2014: How Tesla and New Car Technologies Could Send Auto Dealers the Way of the Dodo Bird

When auto dealer lobbies cry foul, they are sure to be coddled by state lawmakers. Consumers hate the new-car buying experience. They hate the haggling and the cheesy sales tactics, and they hate leaving feeling ripped off, even if they drove off with a good deal. Car salespeople are the least trusted professionals in the nation, even beating out members of Congress for the dubious title. But for 80 years, that’s been the only game in town. If you’ve ever bought a new car, you’ve had to do it at a car dealer and on its terms. Unless you recently bought a Tesla, that is. The direct-sales model Tesla uses threatens the very existence of car dealers. The electric-car company markets its cars through stores called galleries and over the Internet. There are no dickering, bait-and-switch or trade-ins, and no salespeople if you don’t want them. All prices are […] Read More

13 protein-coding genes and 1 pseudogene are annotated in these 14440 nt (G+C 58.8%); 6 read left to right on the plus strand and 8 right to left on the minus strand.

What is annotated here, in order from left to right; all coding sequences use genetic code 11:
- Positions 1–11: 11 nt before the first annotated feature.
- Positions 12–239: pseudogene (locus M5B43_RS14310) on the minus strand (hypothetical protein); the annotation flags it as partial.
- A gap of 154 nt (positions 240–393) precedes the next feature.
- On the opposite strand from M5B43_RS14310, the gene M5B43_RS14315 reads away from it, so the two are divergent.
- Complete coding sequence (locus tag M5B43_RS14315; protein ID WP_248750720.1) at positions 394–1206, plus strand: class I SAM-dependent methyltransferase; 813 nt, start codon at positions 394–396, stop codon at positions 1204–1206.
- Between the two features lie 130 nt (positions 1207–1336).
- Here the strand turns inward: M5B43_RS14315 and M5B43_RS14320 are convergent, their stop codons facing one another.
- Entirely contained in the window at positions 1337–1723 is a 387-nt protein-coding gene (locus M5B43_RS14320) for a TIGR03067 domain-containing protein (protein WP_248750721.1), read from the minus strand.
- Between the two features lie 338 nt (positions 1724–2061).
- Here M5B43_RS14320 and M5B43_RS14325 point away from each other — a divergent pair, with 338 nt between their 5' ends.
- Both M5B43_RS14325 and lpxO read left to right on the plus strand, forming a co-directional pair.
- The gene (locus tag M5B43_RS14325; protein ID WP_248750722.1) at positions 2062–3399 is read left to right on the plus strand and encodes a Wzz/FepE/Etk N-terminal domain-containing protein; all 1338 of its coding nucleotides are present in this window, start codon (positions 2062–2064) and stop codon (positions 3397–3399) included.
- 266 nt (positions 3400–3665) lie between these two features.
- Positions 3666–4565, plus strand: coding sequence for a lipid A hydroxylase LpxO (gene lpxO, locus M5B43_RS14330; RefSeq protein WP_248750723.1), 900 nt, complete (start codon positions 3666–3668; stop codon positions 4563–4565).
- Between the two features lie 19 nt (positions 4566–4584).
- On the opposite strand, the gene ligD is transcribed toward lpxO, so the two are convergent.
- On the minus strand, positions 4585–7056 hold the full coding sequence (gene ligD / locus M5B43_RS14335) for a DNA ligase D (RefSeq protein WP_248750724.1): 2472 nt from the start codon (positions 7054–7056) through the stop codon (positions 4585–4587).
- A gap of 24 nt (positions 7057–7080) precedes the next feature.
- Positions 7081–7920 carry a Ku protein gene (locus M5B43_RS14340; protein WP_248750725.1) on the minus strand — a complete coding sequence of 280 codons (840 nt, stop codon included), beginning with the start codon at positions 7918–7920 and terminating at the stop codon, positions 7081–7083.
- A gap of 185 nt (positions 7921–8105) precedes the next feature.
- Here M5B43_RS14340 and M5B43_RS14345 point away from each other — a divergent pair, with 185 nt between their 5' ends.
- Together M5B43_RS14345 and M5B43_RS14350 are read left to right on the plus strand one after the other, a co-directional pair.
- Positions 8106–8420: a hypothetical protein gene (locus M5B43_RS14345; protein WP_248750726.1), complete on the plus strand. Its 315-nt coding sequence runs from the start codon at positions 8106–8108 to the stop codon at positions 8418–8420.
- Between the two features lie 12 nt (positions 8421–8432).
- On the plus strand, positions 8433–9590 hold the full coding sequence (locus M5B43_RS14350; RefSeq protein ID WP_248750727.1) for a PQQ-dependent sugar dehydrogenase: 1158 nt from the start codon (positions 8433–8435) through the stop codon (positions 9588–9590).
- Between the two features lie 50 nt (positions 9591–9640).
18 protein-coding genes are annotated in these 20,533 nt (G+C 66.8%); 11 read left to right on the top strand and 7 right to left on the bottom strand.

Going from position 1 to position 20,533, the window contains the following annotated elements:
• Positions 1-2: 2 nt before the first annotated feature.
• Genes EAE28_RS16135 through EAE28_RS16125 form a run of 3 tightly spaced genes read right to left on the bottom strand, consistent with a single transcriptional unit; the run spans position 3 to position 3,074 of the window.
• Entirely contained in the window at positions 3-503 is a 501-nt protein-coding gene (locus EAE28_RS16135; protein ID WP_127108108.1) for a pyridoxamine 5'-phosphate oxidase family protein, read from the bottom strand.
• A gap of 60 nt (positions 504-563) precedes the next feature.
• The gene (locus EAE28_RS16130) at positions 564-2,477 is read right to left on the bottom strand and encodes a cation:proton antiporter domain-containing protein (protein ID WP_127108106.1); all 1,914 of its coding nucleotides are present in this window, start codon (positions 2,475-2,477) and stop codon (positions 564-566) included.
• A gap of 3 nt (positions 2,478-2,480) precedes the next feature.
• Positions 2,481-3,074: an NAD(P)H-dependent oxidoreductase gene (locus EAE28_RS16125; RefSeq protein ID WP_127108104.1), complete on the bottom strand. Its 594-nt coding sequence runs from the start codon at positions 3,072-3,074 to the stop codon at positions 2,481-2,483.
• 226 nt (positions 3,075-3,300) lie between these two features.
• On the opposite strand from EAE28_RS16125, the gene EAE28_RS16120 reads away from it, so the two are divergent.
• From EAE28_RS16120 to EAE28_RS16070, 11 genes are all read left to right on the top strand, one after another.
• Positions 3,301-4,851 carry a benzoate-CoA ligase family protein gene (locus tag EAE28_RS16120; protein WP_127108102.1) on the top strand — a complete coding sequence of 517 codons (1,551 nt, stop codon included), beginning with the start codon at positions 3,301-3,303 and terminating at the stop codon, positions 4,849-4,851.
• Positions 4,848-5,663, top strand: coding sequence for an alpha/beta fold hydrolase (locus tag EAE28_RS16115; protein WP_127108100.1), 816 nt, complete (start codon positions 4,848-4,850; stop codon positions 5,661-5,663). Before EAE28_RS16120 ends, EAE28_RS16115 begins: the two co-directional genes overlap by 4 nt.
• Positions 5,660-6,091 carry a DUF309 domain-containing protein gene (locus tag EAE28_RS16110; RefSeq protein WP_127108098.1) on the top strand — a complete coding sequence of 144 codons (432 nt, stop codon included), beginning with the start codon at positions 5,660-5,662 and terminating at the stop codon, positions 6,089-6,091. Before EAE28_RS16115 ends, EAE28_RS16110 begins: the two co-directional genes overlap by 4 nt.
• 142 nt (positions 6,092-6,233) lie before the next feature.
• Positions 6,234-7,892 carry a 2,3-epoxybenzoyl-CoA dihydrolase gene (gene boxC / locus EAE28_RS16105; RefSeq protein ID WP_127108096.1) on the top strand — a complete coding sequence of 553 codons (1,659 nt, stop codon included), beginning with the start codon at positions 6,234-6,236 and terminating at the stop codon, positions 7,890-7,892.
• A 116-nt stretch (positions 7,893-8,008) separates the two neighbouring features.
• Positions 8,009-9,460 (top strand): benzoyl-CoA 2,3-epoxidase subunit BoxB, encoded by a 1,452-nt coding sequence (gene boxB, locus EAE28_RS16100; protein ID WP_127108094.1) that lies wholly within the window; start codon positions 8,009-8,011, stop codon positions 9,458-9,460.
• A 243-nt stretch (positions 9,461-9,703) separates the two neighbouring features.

2014: The Street Car Conspiracy. How General Motors Deliberately Destroyed Public Transit

by Bradford Snell The electric streetcar, contrary to Van Wilkin’s incredible naïve whitewash, did not die a natural death: General Motors killed it. GM killed it by employing a host of anti-competitive devices which, like National City Lines, debased rail transit and promoted auto sales. This is not about a “plot” hatch by wild-eyed corporate rogues, but rather about a consummate business strategy crafted by Alfred P. Sloan, Jr., the MIT-trained genius behind General Motors, to expand auto sales and maximize profits by eliminating streetcars. In 1922, according to GM’s own files, Sloan established a special unit within the corporation which was charged, among other things, with the task of replacing America’s electric railways with cars, trucks and buses. A year earlier, in 1921, GM lost $65 million, leading Sloan to conclude that the auto market was saturated, that those who desired cars already owned them, and that the […] Read More